Mobilegeddon. Soooo…that happened. Now what?


We all know Mobilegeddon already happened. This article covers what you can do to fix it and what you should still keep an eye on.

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Most people in the marketing world know that Google released a mobile algorithm update last Tuesday. Those familiar with search updates like panda, penguin, etc are familiar with how these updates can change the search landscape. This is also the first time that Google has come out and preemptively announced a major algorithm update, what it will focus on and when it would be implemented. In the past, most algorithm changes have been identified after-the-fact. Once the update had gone into place you would see the effect on rankings, traffic, links, etc in the days and weeks following enactment.

Google also added tools for Webmaster to identify mobile problems on their site like the Mobile-Friendly Tester and the addition of Mobile Usability to their Webmaster Tools interface.

So, now that the update is almost a week old, what does it mean, who did it effect and what can you do about it now?

What sites were affected?

If you have a mobile specific version of your website (example of Domino’s here) or more likely, use a responsive design, you were most likely unaffected. I say “most likely” because there is still a chance the responsive design didn’t adhere to Google’s usability guidelines, or if you used a mobile specific version and have coding issues it may have negatively impacted the site. For example, “coding issues” would be not rendering correctly by device, inaccurate canonical tagging between mobile specific and desktop version, just to name a few.

How to check your site:

1. Run your site through Google's Mobile Friendly Tool -- https://www.google.com/webmasters/tools/mobile-friendly/

NOTE: This test is not 100% accurate. You may want to run your site through it a few times over the course of three or four days. We had sites that would get a failing test every second or third time even if they were perfectly usable on mobile and ended up being unaffected by the update.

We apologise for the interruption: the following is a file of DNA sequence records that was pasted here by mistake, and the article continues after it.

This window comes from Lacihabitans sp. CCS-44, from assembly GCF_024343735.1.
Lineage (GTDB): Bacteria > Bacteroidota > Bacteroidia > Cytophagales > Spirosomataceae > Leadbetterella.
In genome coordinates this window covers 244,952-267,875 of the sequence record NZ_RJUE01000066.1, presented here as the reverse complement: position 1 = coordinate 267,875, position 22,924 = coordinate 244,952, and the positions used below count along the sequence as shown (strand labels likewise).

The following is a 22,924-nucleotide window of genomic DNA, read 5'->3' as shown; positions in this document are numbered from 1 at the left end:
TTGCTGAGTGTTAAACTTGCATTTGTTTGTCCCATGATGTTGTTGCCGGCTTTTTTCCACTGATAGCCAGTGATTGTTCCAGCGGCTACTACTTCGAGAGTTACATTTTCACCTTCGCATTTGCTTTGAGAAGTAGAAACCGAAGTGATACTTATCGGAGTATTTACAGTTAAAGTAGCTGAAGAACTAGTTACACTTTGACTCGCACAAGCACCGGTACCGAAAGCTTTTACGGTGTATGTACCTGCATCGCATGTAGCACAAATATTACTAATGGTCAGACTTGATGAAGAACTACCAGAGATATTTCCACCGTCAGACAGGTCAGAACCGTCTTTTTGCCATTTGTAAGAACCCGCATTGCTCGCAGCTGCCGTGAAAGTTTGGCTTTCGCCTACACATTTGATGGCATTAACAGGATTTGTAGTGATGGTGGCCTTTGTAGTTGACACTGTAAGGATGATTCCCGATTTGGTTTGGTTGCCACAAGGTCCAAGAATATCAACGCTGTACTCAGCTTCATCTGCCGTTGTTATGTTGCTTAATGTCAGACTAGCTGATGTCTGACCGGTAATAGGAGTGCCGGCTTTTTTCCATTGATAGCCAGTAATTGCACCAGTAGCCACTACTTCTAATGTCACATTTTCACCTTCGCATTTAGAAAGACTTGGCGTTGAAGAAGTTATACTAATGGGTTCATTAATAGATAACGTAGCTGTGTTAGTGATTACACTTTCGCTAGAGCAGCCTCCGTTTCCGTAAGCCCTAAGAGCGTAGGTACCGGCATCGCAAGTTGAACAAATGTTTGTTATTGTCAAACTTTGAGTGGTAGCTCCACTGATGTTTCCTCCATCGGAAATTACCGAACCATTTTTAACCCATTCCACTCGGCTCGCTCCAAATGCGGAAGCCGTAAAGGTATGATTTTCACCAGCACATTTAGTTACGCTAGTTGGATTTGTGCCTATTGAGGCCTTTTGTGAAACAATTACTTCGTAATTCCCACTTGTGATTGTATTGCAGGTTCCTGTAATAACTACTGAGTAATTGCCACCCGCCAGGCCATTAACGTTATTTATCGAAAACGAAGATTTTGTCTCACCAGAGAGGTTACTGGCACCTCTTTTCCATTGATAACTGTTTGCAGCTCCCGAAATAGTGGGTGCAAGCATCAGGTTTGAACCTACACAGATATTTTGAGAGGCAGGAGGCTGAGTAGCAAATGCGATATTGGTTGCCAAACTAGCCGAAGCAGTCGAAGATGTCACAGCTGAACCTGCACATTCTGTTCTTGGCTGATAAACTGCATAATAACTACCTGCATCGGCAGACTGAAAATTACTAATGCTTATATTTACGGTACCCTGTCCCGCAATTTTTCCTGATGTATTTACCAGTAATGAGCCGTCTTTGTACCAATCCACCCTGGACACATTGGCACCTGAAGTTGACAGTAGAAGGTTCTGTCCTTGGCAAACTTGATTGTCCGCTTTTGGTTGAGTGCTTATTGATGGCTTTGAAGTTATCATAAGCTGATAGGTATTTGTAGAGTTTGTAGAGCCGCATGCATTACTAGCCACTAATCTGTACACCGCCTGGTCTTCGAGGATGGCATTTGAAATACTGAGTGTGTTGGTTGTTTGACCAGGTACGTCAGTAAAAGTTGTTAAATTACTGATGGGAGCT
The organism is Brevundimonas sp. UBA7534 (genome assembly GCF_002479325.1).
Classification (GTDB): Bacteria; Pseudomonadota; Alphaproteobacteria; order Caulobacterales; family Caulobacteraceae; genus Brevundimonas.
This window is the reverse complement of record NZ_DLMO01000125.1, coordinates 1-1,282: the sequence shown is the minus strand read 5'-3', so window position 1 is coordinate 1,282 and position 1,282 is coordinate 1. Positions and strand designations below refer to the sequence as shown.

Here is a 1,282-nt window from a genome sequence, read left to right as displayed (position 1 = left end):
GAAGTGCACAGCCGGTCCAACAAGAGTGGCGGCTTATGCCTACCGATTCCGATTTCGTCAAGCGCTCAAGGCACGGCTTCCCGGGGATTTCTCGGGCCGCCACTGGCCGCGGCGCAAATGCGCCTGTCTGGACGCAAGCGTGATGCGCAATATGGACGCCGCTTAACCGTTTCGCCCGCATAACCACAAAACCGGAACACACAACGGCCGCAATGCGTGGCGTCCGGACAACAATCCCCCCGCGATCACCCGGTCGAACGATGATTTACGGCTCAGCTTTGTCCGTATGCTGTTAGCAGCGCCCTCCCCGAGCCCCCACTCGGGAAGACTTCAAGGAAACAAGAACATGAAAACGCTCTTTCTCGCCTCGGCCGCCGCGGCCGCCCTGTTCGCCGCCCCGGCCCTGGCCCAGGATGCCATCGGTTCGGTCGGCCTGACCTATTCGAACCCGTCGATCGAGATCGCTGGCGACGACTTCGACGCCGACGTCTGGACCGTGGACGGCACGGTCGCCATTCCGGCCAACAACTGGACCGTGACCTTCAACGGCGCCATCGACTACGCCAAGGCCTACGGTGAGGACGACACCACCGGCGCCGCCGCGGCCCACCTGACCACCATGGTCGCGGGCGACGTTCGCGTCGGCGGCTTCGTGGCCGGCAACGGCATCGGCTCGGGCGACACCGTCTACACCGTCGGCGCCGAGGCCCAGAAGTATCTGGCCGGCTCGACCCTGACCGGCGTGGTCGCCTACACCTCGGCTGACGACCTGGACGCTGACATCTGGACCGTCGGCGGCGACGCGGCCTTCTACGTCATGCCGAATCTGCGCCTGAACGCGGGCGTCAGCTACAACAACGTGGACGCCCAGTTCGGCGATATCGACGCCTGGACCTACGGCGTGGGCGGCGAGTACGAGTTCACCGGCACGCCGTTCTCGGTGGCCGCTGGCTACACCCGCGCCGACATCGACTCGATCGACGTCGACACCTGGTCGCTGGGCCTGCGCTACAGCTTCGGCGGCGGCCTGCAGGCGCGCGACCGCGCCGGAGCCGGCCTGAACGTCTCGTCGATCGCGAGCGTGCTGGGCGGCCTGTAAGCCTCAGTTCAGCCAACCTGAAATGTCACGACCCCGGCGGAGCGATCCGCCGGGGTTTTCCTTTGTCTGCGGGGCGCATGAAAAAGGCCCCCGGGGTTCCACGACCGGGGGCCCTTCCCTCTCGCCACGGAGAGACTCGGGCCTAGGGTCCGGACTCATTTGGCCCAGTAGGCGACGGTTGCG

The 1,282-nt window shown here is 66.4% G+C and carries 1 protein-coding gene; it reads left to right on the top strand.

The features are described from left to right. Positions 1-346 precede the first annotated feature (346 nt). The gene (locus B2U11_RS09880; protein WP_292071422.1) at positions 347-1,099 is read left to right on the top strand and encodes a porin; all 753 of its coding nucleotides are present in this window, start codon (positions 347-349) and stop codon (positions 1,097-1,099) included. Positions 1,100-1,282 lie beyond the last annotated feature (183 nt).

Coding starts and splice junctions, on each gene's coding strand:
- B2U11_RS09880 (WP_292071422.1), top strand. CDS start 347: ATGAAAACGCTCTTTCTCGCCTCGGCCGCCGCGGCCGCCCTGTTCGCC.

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2. Review Google Webmaster Tools - As we have covered in a few different blogs, Google recently added 'Mobile Usability' to Webmasters. You can read a bit more about both mobile tests here but it is under Search Traffic > Mobile Usability. This is a more comprehensive view of how all of your pages appear to Google from a search perspective.

3. Review Google Analytics - Google Analytics lets you break traffic into ‘Mobile Only’ traffic or Mobile and Tablet’ traffic so you can see if there has been any decline in total traffic by device or any other search trends. I would recommend comparing the last week’s traffic to a few other random weeks over the last few months. What you should be looking for is any significant spikes or drops. I would also recommend doing an overlay with organic traffic. Google has stated that it will not affect desktop searches, however I would not be surprised to see some strong correlations.

If your site was hit

This section comes with a bit of a disclaimer: In the past, if a site is largely affected by an algorithm update form Google first day or two days or release, there will typically be self correction for algorithm so the rankings bounce a bit back up. Similar to a bouncing ball, it usually comes up a bit, but it may not be as high. So if your site was hit it may have looked worse initially than it actually is. That said, there’s no guaranteed to bounce back if you if your traffic and rankings took a big dive.